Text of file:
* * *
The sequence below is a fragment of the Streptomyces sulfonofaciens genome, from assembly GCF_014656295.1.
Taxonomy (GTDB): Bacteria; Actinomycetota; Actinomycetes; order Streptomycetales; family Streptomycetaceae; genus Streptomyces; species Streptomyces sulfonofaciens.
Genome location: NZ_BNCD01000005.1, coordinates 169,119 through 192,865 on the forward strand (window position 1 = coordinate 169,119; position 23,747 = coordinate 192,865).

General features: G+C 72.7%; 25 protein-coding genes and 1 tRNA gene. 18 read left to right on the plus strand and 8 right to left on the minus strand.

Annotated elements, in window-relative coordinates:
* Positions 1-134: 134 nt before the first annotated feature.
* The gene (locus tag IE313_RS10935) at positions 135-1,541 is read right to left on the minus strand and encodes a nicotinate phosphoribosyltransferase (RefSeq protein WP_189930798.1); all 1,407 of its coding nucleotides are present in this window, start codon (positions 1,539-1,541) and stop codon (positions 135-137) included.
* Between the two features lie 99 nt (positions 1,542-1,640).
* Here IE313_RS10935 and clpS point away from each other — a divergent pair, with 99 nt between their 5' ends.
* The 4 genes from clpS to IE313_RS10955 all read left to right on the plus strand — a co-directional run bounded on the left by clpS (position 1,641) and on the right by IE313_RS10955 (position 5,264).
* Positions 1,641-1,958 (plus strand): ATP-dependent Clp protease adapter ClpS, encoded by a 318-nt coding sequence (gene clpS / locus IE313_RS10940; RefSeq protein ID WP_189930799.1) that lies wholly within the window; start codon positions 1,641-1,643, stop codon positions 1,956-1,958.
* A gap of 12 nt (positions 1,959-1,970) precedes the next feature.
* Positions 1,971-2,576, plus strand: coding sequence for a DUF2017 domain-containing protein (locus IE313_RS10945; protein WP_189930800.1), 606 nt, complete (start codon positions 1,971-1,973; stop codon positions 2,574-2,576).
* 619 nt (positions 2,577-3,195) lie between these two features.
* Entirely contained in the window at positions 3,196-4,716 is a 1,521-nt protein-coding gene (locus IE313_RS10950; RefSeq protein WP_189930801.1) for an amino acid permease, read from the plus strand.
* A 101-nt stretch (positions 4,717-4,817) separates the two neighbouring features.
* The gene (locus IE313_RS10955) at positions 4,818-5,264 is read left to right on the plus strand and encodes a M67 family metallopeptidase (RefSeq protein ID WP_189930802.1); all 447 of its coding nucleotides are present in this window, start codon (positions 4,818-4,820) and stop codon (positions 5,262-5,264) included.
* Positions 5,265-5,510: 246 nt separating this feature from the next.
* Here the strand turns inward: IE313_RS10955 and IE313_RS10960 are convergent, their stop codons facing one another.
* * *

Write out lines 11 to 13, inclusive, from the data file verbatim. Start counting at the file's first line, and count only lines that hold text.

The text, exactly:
* Positions 1,641-1,958 (plus strand): ATP-dependent Clp protease adapter ClpS, encoded by a 318-nt coding sequence (gene clpS / locus IE313_RS10940; RefSeq protein ID WP_189930799.1) that lies wholly within the window; start codon positions 1,641-1,643, stop codon positions 1,956-1,958.
* A gap of 12 nt (positions 1,959-1,970) precedes the next feature.
* Positions 1,971-2,576, plus strand: coding sequence for a DUF2017 domain-containing protein (locus IE313_RS10945; protein WP_189930800.1), 606 nt, complete (start codon positions 1,971-1,973; stop codon positions 2,574-2,576).